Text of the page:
I have an EM5 (Mk1) and a PM2. For me they are too different to use as a two camera set up with two primes, and I strongly prefer the handling of the EM5. I don't carry them both, although when travelling I will take them both with me. But only one will be at hand for taking pictures. I usually choose what camera I am going to use before I go out, and don't carry both in one bag or something like that.
    I take the EM5 whenever taking pictures is the main goal, or whenever I expect to take a lot of pictures even if it's not the main purpose.
    The PM2 is taken whenever I leave the EM5 at home, and used more like a point and shoot, something to have with me at all time 'just in case'. It also serves as a back up system when travelling, should my EM5 ever fail me.
  18. Paul80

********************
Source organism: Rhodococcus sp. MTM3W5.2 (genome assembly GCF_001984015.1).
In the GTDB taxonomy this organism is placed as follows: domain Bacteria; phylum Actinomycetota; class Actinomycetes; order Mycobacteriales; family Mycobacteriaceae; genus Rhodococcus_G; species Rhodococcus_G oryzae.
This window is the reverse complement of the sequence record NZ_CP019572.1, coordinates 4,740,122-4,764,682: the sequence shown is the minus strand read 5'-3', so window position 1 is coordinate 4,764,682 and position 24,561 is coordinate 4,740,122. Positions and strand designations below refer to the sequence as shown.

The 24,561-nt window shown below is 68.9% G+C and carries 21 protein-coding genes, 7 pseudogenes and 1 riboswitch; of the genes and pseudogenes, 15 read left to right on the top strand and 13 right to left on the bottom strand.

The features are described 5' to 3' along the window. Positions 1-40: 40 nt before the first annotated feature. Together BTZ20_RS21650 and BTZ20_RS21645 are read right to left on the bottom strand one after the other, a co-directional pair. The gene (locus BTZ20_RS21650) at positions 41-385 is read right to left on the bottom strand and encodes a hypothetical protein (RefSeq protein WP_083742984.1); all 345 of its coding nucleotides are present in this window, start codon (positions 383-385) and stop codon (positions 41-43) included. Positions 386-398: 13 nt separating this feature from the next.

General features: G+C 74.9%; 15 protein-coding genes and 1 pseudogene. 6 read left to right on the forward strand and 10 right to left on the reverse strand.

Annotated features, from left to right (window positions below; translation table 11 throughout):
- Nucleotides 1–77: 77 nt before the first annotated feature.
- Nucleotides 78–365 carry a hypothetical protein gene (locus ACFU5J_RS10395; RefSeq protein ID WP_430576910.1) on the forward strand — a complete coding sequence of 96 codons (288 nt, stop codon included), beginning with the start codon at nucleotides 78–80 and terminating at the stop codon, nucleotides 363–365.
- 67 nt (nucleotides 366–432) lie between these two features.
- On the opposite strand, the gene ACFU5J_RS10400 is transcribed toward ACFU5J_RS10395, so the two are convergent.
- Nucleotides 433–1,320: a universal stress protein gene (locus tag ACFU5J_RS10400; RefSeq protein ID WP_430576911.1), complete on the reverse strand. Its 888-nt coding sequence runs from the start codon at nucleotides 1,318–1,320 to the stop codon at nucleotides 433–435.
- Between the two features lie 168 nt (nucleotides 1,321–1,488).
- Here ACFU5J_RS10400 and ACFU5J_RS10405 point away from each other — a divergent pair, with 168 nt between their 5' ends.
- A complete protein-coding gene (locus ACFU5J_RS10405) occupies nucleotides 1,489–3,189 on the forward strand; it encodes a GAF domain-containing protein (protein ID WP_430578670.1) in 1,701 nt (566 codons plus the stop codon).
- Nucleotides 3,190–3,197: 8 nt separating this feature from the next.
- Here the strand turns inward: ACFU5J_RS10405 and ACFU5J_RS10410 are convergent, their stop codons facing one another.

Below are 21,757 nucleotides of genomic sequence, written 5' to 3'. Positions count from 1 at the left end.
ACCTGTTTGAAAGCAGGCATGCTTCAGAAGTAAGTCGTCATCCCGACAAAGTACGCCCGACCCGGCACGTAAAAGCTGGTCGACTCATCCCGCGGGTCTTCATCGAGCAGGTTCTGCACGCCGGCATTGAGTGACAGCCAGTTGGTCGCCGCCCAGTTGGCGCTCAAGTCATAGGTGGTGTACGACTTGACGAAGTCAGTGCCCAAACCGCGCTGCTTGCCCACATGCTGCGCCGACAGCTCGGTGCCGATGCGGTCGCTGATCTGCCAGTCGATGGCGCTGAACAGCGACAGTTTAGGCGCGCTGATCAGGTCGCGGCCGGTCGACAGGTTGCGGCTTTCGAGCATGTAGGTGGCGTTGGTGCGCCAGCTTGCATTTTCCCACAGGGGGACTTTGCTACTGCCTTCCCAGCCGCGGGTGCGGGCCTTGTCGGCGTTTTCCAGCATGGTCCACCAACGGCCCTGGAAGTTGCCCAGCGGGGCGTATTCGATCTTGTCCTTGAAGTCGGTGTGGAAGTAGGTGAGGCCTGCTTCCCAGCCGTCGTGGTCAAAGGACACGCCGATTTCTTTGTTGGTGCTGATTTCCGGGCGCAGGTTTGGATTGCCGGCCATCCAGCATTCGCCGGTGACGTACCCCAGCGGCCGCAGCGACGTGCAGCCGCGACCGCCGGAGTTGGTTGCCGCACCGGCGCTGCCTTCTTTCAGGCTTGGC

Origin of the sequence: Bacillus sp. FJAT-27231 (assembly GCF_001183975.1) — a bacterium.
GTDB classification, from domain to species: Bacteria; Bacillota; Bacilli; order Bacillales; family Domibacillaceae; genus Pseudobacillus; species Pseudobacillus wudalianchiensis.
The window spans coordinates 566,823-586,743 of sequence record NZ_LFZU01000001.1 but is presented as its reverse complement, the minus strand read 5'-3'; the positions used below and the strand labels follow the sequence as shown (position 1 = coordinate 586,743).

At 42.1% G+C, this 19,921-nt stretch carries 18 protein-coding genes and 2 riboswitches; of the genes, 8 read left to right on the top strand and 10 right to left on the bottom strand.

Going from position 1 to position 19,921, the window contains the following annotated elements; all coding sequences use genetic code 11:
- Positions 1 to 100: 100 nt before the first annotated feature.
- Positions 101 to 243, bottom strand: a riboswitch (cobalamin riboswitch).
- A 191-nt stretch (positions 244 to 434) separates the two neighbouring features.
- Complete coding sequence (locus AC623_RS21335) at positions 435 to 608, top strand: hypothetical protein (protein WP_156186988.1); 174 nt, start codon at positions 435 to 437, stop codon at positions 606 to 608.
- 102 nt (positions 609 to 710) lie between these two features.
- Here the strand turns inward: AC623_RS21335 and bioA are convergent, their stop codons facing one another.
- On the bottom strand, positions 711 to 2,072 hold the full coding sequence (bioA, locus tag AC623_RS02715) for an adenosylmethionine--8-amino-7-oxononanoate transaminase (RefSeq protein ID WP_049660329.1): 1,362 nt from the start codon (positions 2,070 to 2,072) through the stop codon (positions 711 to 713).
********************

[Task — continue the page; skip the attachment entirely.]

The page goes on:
Paul80 Mu-43 Veteran

    Jul 6, 2014
    I use my GX7 for 90% of my photography and generally only use my G6 with the 100-300 or the 60mm macro if I am using my macro flash rig, otherwise the macro is also used on the GX7.

    I obviously prefer to use the GX7 over the G6.

  19. coffeecat

    coffeecat Mu-43 All-Pro Subscribing Member

    Aug 4, 2012
    SW England
    I have a G3 and a E-PM2. I still use them both. But I've gone out with BOTH of them at the same time about once ever. I can see I would if it was some sort of event. But not generally, no.
  20. Gary5

    Gary5 Mu-43 Veteran

    Jan 15, 2014
    Two E-M1's, because I'm too absent-minded to switch between different bodies without fumbling around too much. Otherwise, I'd love a Canon body for their 16-35/4 and a 35/1.4.
  1. This site uses cookies to help personalise content, tailor your experience and to keep you logged in if you register.
    By continuing to use this site, you are consenting to our use of cookies.